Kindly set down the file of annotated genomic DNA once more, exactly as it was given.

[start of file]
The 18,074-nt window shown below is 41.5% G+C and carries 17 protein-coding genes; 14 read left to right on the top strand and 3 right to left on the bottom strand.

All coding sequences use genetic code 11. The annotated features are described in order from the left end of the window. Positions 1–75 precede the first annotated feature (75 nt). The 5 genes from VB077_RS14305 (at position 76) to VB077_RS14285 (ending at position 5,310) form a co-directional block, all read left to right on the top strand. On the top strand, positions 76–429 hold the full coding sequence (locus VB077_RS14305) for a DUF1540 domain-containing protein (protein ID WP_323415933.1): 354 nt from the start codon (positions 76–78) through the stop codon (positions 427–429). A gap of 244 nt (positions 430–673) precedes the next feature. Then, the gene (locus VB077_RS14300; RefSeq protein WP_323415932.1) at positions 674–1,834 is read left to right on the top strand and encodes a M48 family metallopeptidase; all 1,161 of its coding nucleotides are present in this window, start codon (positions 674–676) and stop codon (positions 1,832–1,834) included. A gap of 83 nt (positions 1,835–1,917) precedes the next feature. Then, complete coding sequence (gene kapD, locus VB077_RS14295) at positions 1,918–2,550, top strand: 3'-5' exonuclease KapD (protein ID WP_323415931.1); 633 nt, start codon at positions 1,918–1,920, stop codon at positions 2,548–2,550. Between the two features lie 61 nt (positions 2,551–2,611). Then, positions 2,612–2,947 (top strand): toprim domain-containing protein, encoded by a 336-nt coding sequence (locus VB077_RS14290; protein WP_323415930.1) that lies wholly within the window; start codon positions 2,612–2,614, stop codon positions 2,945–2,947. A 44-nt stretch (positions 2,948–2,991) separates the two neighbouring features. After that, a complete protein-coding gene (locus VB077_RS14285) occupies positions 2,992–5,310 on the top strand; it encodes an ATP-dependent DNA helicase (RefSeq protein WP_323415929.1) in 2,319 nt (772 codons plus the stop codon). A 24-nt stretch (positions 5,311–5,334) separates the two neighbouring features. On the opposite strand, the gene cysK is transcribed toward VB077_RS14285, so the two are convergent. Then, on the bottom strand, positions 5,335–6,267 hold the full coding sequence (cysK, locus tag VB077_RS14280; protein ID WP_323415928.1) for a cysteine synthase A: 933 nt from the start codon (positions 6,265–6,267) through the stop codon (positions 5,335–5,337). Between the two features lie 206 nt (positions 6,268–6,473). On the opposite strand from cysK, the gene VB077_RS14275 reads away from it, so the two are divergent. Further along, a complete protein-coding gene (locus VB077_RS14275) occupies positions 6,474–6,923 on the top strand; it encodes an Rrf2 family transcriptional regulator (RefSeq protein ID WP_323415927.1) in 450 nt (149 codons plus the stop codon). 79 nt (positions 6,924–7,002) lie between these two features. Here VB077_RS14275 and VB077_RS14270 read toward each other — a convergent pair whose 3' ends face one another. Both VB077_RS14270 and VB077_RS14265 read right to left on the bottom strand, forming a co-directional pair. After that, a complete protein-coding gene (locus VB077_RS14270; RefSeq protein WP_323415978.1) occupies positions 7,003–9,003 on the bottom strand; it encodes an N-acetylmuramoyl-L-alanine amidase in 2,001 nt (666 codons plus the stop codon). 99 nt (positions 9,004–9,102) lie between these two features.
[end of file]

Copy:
The 18,074-nt window shown below is 41.5% G+C and carries 17 protein-coding genes; 14 read left to right on the top strand and 3 right to left on the bottom strand.

All coding sequences use genetic code 11. The annotated features are described in order from the left end of the window. Positions 1–75 precede the first annotated feature (75 nt). The 5 genes from VB077_RS14305 (at position 76) to VB077_RS14285 (ending at position 5,310) form a co-directional block, all read left to right on the top strand. On the top strand, positions 76–429 hold the full coding sequence (locus VB077_RS14305) for a DUF1540 domain-containing protein (protein ID WP_323415933.1): 354 nt from the start codon (positions 76–78) through the stop codon (positions 427–429). A gap of 244 nt (positions 430–673) precedes the next feature. Then, the gene (locus VB077_RS14300; RefSeq protein WP_323415932.1) at positions 674–1,834 is read left to right on the top strand and encodes a M48 family metallopeptidase; all 1,161 of its coding nucleotides are present in this window, start codon (positions 674–676) and stop codon (positions 1,832–1,834) included. A gap of 83 nt (positions 1,835–1,917) precedes the next feature. Then, complete coding sequence (gene kapD, locus VB077_RS14295) at positions 1,918–2,550, top strand: 3'-5' exonuclease KapD (protein ID WP_323415931.1); 633 nt, start codon at positions 1,918–1,920, stop codon at positions 2,548–2,550. Between the two features lie 61 nt (positions 2,551–2,611). Then, positions 2,612–2,947 (top strand): toprim domain-containing protein, encoded by a 336-nt coding sequence (locus VB077_RS14290; protein WP_323415930.1) that lies wholly within the window; start codon positions 2,612–2,614, stop codon positions 2,945–2,947. A 44-nt stretch (positions 2,948–2,991) separates the two neighbouring features. After that, a complete protein-coding gene (locus VB077_RS14285) occupies positions 2,992–5,310 on the top strand; it encodes an ATP-dependent DNA helicase (RefSeq protein WP_323415929.1) in 2,319 nt (772 codons plus the stop codon). A 24-nt stretch (positions 5,311–5,334) separates the two neighbouring features. On the opposite strand, the gene cysK is transcribed toward VB077_RS14285, so the two are convergent. Then, on the bottom strand, positions 5,335–6,267 hold the full coding sequence (cysK, locus tag VB077_RS14280; protein ID WP_323415928.1) for a cysteine synthase A: 933 nt from the start codon (positions 6,265–6,267) through the stop codon (positions 5,335–5,337). Between the two features lie 206 nt (positions 6,268–6,473). On the opposite strand from cysK, the gene VB077_RS14275 reads away from it, so the two are divergent. Further along, a complete protein-coding gene (locus VB077_RS14275) occupies positions 6,474–6,923 on the top strand; it encodes an Rrf2 family transcriptional regulator (RefSeq protein ID WP_323415927.1) in 450 nt (149 codons plus the stop codon). 79 nt (positions 6,924–7,002) lie between these two features. Here VB077_RS14275 and VB077_RS14270 read toward each other — a convergent pair whose 3' ends face one another. Both VB077_RS14270 and VB077_RS14265 read right to left on the bottom strand, forming a co-directional pair. After that, a complete protein-coding gene (locus VB077_RS14270; RefSeq protein WP_323415978.1) occupies positions 7,003–9,003 on the bottom strand; it encodes an N-acetylmuramoyl-L-alanine amidase in 2,001 nt (666 codons plus the stop codon). 99 nt (positions 9,004–9,102) lie between these two features.